On November 26 2018, the US Food and Drug Administration (FDA) will enforce the drug supply chain security act (DSCSA). At this time, all market authorisation holders and contract manufacturing organisations (CMOs) must be compliant.
“Generally, the industry will be ready to ‘serialize’ products from November 2018,” said CEO of Excellis Health Solutions and member of the Regulatory Affairs Professionals Society (RAPS), Greg Cathcart.
However, according to Cathcart, serializing units is only a “small fraction of the work” required to meet the overall DSCSA timeline.
in-PharmaTechnologist (IPT) spoke with Greg Cathcart (GC) to discuss potential concerns and regulatory implications facing industry in the lead-up to the deadline.
IPT: How ready is industry for the DSCA?
GC: Generally, the industry will be ready to ‘serialize’ products from November 2018. It is important to note that companies were already granted an additional year to comply with this element of the DSCSA when the FDA announced it would not actively enforce the regulation from November 2017.
However, serializing units is only a small fraction of the work that needs to be completed across the industry to meet the overall DSCSA timeline, which spans from 2015 to 2023.
Overall, the biggest concern is that organisations do not understand what is required of them. Over the coming five years, many companies will have to implement a wide range of changes in order to be compliant. Companies need to keep on top of what is required, when the key deadlines are and how they can work towards achieving compliance.
IPT: What are the key deadlines?
- By November 27 2019, wholesale distributors must only buy and sell drug product that has been serialized, be able to verify product identifiers at the sealed homogeneous case level or the saleable unit level, and verify the product identifier of all returned product they intend to resell.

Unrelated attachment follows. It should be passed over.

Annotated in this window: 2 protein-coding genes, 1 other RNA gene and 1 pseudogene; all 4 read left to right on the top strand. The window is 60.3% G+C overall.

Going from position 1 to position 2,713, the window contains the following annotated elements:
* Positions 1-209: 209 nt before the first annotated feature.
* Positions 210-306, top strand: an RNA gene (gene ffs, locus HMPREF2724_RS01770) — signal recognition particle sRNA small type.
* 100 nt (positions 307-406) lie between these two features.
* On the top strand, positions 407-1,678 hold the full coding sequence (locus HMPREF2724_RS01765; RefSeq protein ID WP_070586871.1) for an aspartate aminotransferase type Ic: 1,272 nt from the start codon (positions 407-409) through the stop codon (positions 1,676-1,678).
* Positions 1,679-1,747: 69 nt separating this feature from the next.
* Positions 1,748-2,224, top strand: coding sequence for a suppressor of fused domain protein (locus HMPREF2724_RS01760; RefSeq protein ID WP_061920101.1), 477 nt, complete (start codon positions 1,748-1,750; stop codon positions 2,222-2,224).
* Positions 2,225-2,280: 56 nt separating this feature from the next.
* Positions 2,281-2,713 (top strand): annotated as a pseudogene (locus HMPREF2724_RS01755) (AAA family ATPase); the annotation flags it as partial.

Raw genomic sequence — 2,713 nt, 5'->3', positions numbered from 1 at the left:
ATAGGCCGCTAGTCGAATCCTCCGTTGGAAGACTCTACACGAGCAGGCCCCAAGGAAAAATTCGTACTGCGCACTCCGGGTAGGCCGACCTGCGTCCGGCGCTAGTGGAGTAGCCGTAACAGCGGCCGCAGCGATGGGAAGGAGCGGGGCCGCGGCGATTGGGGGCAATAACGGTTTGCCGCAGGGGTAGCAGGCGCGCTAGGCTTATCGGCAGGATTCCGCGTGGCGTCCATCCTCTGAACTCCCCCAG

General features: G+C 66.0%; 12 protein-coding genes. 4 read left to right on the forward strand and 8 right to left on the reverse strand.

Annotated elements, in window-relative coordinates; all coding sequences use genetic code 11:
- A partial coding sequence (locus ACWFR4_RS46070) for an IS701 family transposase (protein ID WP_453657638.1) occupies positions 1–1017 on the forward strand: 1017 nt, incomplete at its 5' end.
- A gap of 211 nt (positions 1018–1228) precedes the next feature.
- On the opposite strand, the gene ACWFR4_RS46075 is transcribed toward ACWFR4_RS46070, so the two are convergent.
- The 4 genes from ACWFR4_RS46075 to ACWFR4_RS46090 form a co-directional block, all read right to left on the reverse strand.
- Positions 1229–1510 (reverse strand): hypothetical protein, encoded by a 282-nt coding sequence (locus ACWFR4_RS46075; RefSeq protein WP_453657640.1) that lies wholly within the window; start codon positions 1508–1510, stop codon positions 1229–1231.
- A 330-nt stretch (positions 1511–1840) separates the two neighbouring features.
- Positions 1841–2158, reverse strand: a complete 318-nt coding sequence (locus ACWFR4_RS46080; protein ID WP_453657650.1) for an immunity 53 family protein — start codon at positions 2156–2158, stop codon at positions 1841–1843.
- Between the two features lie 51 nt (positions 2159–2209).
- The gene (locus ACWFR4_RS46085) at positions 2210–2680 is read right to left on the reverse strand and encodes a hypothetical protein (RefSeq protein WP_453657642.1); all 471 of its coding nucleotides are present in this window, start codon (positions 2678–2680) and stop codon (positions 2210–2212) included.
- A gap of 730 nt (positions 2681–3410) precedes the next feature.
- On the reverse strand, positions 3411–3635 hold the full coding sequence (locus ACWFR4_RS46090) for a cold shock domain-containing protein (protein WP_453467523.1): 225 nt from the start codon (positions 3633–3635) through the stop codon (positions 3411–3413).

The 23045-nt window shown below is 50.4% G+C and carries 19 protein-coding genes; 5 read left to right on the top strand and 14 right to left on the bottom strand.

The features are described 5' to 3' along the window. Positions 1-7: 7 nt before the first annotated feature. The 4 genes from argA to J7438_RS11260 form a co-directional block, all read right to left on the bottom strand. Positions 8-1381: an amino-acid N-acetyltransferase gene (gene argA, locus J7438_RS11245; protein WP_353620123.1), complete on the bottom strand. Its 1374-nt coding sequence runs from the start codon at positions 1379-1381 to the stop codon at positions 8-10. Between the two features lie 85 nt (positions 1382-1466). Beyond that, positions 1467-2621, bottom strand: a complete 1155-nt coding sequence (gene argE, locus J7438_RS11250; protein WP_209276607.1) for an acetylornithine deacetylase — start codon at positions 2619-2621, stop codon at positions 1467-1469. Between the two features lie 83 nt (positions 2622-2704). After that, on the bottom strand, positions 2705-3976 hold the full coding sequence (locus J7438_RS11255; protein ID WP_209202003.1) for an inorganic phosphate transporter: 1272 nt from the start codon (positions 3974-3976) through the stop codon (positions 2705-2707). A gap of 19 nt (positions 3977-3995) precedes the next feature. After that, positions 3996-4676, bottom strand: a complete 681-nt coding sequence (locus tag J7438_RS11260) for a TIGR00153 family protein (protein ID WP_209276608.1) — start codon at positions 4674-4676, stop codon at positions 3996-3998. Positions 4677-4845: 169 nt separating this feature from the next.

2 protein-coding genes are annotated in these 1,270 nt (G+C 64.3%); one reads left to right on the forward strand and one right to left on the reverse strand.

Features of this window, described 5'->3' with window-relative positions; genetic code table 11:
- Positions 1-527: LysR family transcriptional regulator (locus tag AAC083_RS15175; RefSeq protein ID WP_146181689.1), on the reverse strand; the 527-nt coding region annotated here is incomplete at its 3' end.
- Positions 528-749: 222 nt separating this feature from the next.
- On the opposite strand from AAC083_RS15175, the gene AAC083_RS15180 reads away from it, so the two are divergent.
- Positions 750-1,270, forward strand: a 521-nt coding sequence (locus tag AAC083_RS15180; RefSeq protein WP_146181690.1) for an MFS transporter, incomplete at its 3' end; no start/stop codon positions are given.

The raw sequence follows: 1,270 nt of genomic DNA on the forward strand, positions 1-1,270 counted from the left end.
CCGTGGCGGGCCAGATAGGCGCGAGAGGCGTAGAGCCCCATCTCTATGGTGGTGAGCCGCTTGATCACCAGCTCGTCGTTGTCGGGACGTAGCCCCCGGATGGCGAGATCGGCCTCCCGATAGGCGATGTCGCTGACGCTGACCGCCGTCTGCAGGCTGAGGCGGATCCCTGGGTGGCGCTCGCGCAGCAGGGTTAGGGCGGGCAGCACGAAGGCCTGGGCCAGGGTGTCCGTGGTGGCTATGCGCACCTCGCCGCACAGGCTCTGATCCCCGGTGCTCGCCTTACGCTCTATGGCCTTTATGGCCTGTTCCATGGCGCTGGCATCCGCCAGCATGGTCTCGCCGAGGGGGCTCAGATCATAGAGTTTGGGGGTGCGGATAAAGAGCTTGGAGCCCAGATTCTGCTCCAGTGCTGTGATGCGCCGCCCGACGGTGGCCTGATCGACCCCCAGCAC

- As of 2020, pharmacies and hospitals dispensers can only buy and sell prescription medications that display a unique, serialized product identifier. And, in 2023, all product transaction and verification data must be in an electronic format.
- From November 27th 2023, the whole pharma supply chain will have to implement complete unit level traceability, which includes aggregation. Supply chain partners must also be able to trace the ownership of a product all the way back to the initial manufacturer or re-packager.
IPT: What advice would you give to firms that are simply not ready for the DSCSA? What are the implications for unprepared companies?
GC: I would suggest that manufacturers package as much finished goods product as possible prior to November 28, 2018, and put the products in warehouses so that they can qualify as ‘grand-fathered’ products.
An implication of not complying with the DSCSA is, of course, FDA enforcement. However, we still do not know how the FDA will react to non-compliance.
Firms must put a plan in place immediately and start working on the first phase, item level serialization.
Greg Cathcart is CEO of Excellis Health Solutions, a founding member of Global Track and Trace (GTT), and a member of the Regulatory Affairs Professionals Society (RAPS).